I read the preface and the statement of principles to Describing Archives: A Content Standard better known as DACS, which was developed as a replacement for the “skeletal” rules in AACR2.  The biggest thing I got out of this reading was “respect des fonds“…in English it means provenance and original order.  These two things are the backbone of archival arrangement.  Basically materials must be kept together and not mixed or combined with records of another individual (respecting the provenance) and in their original order if it existed or has been maintained.  Additionally the collection must be organized in hierarchical groupings like collection, record group, series, file and item.   Description of the materials reflects the arrangement and the rules of description apply to all archival materials regardless of form or medium.  The descriptive system must be able to represent and maintain the relationships among the various parts of the hierarchy, with the user being able to navigate between higher and lower levels of description.

I was also assigned Chapter 4 “The Practice of Arrangement and Description” from the book Arranging and Describing Archives and Manuscripts by Kathleen Roe.  This is a great resource to have handy when in the process of going through a collection, especially for someone like me who doesn’t have much experience.  There were plenty of tables with examples and concise instructions.  I took notes and made additional notations on the handout Brigette gave me, hopefully I’ll be able to apply what was in this reading.  Respect des fonds and context were two of the overarching themes of the chapter. When forming context we should rely on information gathered from the collection that are REGULAR, PREDOMINANT, PROMINENT, COMMON, or MAJOR EVENTS.  To underline the necessity of respect des fonds the chapter comes with many examples of forms and suggestions for arrangement.

In Chapter 5 “Arrangement and Description” in Keeping Archives by Ann Pederson again the two things that stood out to me were CONTEXT and respect des fonds.  The book was full of case studies which were extremely helpful in illustrating the process.  I liked her suggestion that the archivist learn about all the various types of photo-mechanical reproductions…pictures show up a lot in archives, they all have different issues so it would be nice to know a little bit about them.  Also she posed some questions that archivist should ask themselves as they are going through a collection to get them thinking about arrangement and context. Who created the records? Who maintained them? What type of records are here?  What do they record? What are the range of dates? What are the actual dates of the records themselves? What is the arrangement and is there is basis for that arrangement? If the records are kept in volumes are they used for all the same things? Diaries or account ledgers? I thought these were great things to keep in mind.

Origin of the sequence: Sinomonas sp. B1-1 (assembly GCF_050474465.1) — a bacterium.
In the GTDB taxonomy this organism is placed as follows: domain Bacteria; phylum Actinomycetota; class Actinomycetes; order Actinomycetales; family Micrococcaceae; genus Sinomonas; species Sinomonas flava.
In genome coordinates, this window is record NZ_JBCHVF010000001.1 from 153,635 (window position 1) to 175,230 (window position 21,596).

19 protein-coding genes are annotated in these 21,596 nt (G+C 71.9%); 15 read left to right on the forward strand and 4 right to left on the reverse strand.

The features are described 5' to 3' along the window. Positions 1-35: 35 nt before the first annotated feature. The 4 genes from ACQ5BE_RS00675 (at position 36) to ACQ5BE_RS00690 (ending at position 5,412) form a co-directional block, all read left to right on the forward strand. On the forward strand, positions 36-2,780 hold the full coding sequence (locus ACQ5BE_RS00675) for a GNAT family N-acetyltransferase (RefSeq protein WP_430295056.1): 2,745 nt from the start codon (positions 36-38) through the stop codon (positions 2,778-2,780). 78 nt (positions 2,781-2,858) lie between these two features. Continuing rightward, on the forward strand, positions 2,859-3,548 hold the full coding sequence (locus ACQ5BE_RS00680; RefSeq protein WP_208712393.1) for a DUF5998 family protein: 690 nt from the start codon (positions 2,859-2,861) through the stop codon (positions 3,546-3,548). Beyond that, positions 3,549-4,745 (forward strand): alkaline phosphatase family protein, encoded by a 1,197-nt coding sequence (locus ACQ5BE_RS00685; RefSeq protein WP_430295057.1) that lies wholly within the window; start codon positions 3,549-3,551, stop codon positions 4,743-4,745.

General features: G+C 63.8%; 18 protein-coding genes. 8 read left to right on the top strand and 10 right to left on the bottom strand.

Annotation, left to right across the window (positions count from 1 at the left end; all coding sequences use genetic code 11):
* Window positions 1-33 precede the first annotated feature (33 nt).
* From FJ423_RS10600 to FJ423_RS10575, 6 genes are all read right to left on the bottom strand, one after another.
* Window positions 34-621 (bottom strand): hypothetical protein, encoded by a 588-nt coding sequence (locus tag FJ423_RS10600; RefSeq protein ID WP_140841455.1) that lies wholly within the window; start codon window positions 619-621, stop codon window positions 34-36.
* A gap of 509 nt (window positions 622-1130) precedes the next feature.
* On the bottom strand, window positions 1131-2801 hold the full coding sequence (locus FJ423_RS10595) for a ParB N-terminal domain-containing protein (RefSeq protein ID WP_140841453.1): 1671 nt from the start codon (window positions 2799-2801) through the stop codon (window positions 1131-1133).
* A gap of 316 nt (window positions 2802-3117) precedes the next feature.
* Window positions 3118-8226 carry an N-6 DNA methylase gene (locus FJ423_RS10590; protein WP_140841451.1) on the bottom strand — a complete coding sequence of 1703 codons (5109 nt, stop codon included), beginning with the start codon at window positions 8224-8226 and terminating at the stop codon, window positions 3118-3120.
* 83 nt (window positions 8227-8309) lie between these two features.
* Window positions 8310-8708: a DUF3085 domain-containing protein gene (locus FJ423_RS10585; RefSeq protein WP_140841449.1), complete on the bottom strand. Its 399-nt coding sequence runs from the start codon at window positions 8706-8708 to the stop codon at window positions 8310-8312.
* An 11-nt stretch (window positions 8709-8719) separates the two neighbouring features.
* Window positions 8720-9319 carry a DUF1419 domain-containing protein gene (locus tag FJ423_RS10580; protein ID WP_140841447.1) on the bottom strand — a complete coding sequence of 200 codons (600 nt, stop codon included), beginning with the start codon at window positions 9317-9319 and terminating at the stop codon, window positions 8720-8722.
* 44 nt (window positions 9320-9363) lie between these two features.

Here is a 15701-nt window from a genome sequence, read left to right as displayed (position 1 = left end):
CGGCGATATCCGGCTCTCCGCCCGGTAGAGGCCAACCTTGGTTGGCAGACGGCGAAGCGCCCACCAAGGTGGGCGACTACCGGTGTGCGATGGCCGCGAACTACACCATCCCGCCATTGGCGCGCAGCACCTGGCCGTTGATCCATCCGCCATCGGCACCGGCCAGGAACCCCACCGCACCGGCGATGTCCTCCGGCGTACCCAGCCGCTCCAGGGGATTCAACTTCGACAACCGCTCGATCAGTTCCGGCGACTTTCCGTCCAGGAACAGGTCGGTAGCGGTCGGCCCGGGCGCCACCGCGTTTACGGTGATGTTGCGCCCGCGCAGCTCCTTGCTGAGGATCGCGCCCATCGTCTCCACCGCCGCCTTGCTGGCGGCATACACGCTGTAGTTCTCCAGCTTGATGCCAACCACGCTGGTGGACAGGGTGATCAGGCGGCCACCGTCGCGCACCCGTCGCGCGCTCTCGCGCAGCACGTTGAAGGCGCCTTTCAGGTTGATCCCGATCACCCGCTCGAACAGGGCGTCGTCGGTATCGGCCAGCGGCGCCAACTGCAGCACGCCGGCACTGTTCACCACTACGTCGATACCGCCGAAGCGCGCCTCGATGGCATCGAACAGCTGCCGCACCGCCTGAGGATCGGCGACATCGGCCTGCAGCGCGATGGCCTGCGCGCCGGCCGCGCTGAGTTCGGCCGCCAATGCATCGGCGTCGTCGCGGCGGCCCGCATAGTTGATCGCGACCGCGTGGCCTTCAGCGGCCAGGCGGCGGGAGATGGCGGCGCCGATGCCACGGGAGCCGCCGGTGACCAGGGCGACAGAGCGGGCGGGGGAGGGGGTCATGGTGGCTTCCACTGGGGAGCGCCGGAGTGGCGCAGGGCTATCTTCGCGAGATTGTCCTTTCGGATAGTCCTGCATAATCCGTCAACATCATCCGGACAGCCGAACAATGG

I also reviewed “Conservation Guidelines: Transfer of Library Materials to the Harvard Depository” [pdf] which gave ideas on how to take care of a number of items you’d find in an archive.  As well as a couple of “Processing Cheat Sheets” and an archiving assignment that Brigette was given while she was in school to illustrate the arrangement and description process.

Whew! That was a lot of reading! But good for the uninitiated archivist!  I wish more of these had been included in the Management of Archives and Special Collections class at Pratt that I attended.

Bibliography

  • Archivists, Society of American. Describing Archives: A Content Standard. Society of American Archivists, 2007. Print.
  • Greene, Mark. “The Power of Archives: Archivists’ Values and Value in the Postmodern Age (with an Introduction by Dennis Meissner).” American Archivist 72.1 (2009): 13–41. Print.
  • Pederson, Ann, ed. Keeping Archives. First ed. Australian Society of Archivist Incorporated, 1987. Print.
  • Roe, Kathleen. Arranging and Describing Archives and Manuscripts. Society of American Archivists, 2005. Print.
NOTE: 
I’ve been at the Burke for a week and I must say the work environment is quite different after working on the 6th floor of the Frick Art Reference Library, which has a magnificent view of Central Park and at Poets House, which was beautiful in a very minimalist way.  It is quite the change.  Check out this slide show to see the difference.

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Total hours: 8
Running total: 12  1/2